# A method for calculating pattern relevance in a text

Posted on Sat 06 February 2016 in algorithms, IT, programming

This article aims at presenting a method for computing the relevance of a given string (pattern) in a text. This algorithm is at the core of my WordPress plugin Smart Tag Insert.

First of all, there is a difference between a simple pattern matching and computing text pattern relevance. The question we are trying to address here is the following: I have a string, and I would like to know how much that string is relevant for a specific text. For example, let's say we have "download music" as the string of which relevance we are interested into. How can we determine how much relevant it is for a specific article?

## The simple approach

A simple pattern match would fall short, because it would exclude all those other strings and make it look like the content is not very much about downloading music, just because "download music" was never found exactly that way.

So the first point we need to acknowledge if we want to try to teach a machine to compute text pattern relevance, is that we need to find a way, at least a rough way, to teach it to grasp the meaning of the content.

(One thing that should be clear from the beginning is that we are not going to teach a machine to understand what a text is about, but rather whether the subject of the text is the one we are suggesting (for example, from a list). We are not asking what a text is about, we are asking whether the given text is related to "download music", and how we can assign a number to that relevance.)

## A more sophisticated approach

So we have a couple of things we need to think about:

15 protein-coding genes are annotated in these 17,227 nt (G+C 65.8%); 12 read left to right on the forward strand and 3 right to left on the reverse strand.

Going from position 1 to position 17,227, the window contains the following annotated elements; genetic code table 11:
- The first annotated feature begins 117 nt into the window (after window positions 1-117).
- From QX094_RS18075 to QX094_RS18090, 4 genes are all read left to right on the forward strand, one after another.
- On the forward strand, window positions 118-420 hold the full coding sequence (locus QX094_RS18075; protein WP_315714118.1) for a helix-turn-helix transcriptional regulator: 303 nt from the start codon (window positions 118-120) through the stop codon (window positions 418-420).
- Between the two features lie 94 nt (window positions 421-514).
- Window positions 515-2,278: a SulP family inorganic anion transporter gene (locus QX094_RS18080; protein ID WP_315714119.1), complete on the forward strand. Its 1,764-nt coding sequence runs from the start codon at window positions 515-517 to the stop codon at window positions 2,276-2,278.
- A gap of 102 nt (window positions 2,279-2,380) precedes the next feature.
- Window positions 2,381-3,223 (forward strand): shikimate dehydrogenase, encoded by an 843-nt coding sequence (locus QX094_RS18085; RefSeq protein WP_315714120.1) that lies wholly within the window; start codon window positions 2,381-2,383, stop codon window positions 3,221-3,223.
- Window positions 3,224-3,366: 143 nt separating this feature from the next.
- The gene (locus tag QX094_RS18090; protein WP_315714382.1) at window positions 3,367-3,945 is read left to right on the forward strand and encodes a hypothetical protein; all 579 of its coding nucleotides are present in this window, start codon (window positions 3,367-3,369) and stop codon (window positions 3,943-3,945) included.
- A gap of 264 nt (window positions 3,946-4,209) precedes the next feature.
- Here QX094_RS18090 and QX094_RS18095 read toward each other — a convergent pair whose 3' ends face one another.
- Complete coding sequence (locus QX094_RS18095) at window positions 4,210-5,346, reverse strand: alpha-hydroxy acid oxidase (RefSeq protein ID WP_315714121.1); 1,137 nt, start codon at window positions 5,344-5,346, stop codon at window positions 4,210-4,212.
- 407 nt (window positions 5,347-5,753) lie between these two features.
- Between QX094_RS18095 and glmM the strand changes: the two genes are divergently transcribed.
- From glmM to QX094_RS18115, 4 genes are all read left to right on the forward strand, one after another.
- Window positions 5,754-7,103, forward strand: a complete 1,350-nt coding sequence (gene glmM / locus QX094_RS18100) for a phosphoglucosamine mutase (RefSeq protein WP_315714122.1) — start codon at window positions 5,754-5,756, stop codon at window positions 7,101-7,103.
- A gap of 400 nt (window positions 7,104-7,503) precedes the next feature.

1. how do we run a gentle pattern match, so that "downloading music" gets recognized as well? However, we still don't want the match to be completely ineffective. If a text starts with "download" and ends with "music", and has 3k words in between, that match should value pretty low (or nothing). So the next problem is:
2. how do we effectively quantify the value of a single match?

## The gentle/flexible pattern match

Point one is rather technical. We can build a regex that does the text pattern match the way we want like this:

^\bdownload(.*?)\bmusic^i


People better at dealing with regular expressions than I am may notice that this regex does what we wished, but has a limitation: it will match fine "download some music" and even "downloading some musicality" (whatever it means), but it will miss "redownload music" and "download discomusic". The choice here is due to the fact that prefixes change word meanings more often than post-fixes do (for example, imagine a text about the "new york run": allowing prefixes as well as post-fixes would make "new york forerunner" seem related to the text, while it is not).